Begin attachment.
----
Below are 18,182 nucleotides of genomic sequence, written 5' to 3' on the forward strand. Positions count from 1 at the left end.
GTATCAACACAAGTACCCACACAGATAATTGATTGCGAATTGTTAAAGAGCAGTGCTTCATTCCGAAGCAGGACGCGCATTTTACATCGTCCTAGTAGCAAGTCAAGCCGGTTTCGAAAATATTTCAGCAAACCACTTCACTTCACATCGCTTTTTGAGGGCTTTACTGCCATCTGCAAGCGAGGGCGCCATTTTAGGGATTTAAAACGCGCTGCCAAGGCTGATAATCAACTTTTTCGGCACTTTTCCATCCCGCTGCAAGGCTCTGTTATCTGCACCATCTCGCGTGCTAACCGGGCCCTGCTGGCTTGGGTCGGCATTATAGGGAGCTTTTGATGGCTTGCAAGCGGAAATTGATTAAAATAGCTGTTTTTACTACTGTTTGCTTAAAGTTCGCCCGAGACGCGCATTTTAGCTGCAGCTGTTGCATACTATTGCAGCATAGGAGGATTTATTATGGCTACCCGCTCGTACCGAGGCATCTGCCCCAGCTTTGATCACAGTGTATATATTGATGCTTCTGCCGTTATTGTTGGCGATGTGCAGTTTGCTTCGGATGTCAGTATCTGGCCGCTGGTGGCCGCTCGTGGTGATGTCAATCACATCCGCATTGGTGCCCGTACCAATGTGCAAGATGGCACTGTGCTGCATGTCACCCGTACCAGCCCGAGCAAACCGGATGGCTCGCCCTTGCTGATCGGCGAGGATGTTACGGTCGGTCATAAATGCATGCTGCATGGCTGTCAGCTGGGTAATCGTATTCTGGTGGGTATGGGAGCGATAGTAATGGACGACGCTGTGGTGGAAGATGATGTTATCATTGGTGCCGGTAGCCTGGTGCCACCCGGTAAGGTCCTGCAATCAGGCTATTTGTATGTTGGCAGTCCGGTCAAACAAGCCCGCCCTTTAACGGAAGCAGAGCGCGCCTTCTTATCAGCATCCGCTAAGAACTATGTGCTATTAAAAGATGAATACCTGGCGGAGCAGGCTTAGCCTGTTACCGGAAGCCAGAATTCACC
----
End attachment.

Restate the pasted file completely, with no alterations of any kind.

Below are 18,182 nucleotides of genomic sequence, written 5' to 3' on the forward strand. Positions count from 1 at the left end.
GTATCAACACAAGTACCCACACAGATAATTGATTGCGAATTGTTAAAGAGCAGTGCTTCATTCCGAAGCAGGACGCGCATTTTACATCGTCCTAGTAGCAAGTCAAGCCGGTTTCGAAAATATTTCAGCAAACCACTTCACTTCACATCGCTTTTTGAGGGCTTTACTGCCATCTGCAAGCGAGGGCGCCATTTTAGGGATTTAAAACGCGCTGCCAAGGCTGATAATCAACTTTTTCGGCACTTTTCCATCCCGCTGCAAGGCTCTGTTATCTGCACCATCTCGCGTGCTAACCGGGCCCTGCTGGCTTGGGTCGGCATTATAGGGAGCTTTTGATGGCTTGCAAGCGGAAATTGATTAAAATAGCTGTTTTTACTACTGTTTGCTTAAAGTTCGCCCGAGACGCGCATTTTAGCTGCAGCTGTTGCATACTATTGCAGCATAGGAGGATTTATTATGGCTACCCGCTCGTACCGAGGCATCTGCCCCAGCTTTGATCACAGTGTATATATTGATGCTTCTGCCGTTATTGTTGGCGATGTGCAGTTTGCTTCGGATGTCAGTATCTGGCCGCTGGTGGCCGCTCGTGGTGATGTCAATCACATCCGCATTGGTGCCCGTACCAATGTGCAAGATGGCACTGTGCTGCATGTCACCCGTACCAGCCCGAGCAAACCGGATGGCTCGCCCTTGCTGATCGGCGAGGATGTTACGGTCGGTCATAAATGCATGCTGCATGGCTGTCAGCTGGGTAATCGTATTCTGGTGGGTATGGGAGCGATAGTAATGGACGACGCTGTGGTGGAAGATGATGTTATCATTGGTGCCGGTAGCCTGGTGCCACCCGGTAAGGTCCTGCAATCAGGCTATTTGTATGTTGGCAGTCCGGTCAAACAAGCCCGCCCTTTAACGGAAGCAGAGCGCGCCTTCTTATCAGCATCCGCTAAGAACTATGTGCTATTAAAAGATGAATACCTGGCGGAGCAGGCTTAGCCTGTTACCGGAAGCCAGAATTCACC